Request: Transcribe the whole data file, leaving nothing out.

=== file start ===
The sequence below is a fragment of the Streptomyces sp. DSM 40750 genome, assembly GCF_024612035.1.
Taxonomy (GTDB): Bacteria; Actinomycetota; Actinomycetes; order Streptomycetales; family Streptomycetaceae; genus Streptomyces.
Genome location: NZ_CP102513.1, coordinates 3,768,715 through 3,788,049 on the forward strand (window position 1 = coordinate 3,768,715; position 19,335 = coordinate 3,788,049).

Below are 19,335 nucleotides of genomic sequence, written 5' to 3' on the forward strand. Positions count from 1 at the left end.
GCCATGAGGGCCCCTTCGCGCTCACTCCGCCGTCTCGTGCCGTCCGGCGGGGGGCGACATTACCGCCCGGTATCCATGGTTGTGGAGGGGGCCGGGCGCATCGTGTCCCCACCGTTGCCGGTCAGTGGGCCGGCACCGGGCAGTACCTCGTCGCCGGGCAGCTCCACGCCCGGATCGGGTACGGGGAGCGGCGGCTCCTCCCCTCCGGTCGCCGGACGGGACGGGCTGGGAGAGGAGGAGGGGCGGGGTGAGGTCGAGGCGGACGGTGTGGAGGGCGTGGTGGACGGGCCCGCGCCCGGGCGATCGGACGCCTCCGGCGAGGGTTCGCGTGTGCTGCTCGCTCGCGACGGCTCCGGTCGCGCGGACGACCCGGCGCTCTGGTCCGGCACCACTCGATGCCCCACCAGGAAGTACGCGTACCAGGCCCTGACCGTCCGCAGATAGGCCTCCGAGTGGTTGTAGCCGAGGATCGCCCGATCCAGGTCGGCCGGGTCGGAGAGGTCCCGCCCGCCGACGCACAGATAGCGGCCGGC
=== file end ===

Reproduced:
The sequence below is a fragment of the Streptomyces sp. DSM 40750 genome, assembly GCF_024612035.1.
Taxonomy (GTDB): Bacteria; Actinomycetota; Actinomycetes; order Streptomycetales; family Streptomycetaceae; genus Streptomyces.
Genome location: NZ_CP102513.1, coordinates 3,768,715 through 3,788,049 on the forward strand (window position 1 = coordinate 3,768,715; position 19,335 = coordinate 3,788,049).

Below are 19,335 nucleotides of genomic sequence, written 5' to 3' on the forward strand. Positions count from 1 at the left end.
GCCATGAGGGCCCCTTCGCGCTCACTCCGCCGTCTCGTGCCGTCCGGCGGGGGGCGACATTACCGCCCGGTATCCATGGTTGTGGAGGGGGCCGGGCGCATCGTGTCCCCACCGTTGCCGGTCAGTGGGCCGGCACCGGGCAGTACCTCGTCGCCGGGCAGCTCCACGCCCGGATCGGGTACGGGGAGCGGCGGCTCCTCCCCTCCGGTCGCCGGACGGGACGGGCTGGGAGAGGAGGAGGGGCGGGGTGAGGTCGAGGCGGACGGTGTGGAGGGCGTGGTGGACGGGCCCGCGCCCGGGCGATCGGACGCCTCCGGCGAGGGTTCGCGTGTGCTGCTCGCTCGCGACGGCTCCGGTCGCGCGGACGACCCGGCGCTCTGGTCCGGCACCACTCGATGCCCCACCAGGAAGTACGCGTACCAGGCCCTGACCGTCCGCAGATAGGCCTCCGAGTGGTTGTAGCCGAGGATCGCCCGATCCAGGTCGGCCGGGTCGGAGAGGTCCCGCCCGCCGACGCACAGATAGCGGCCGGC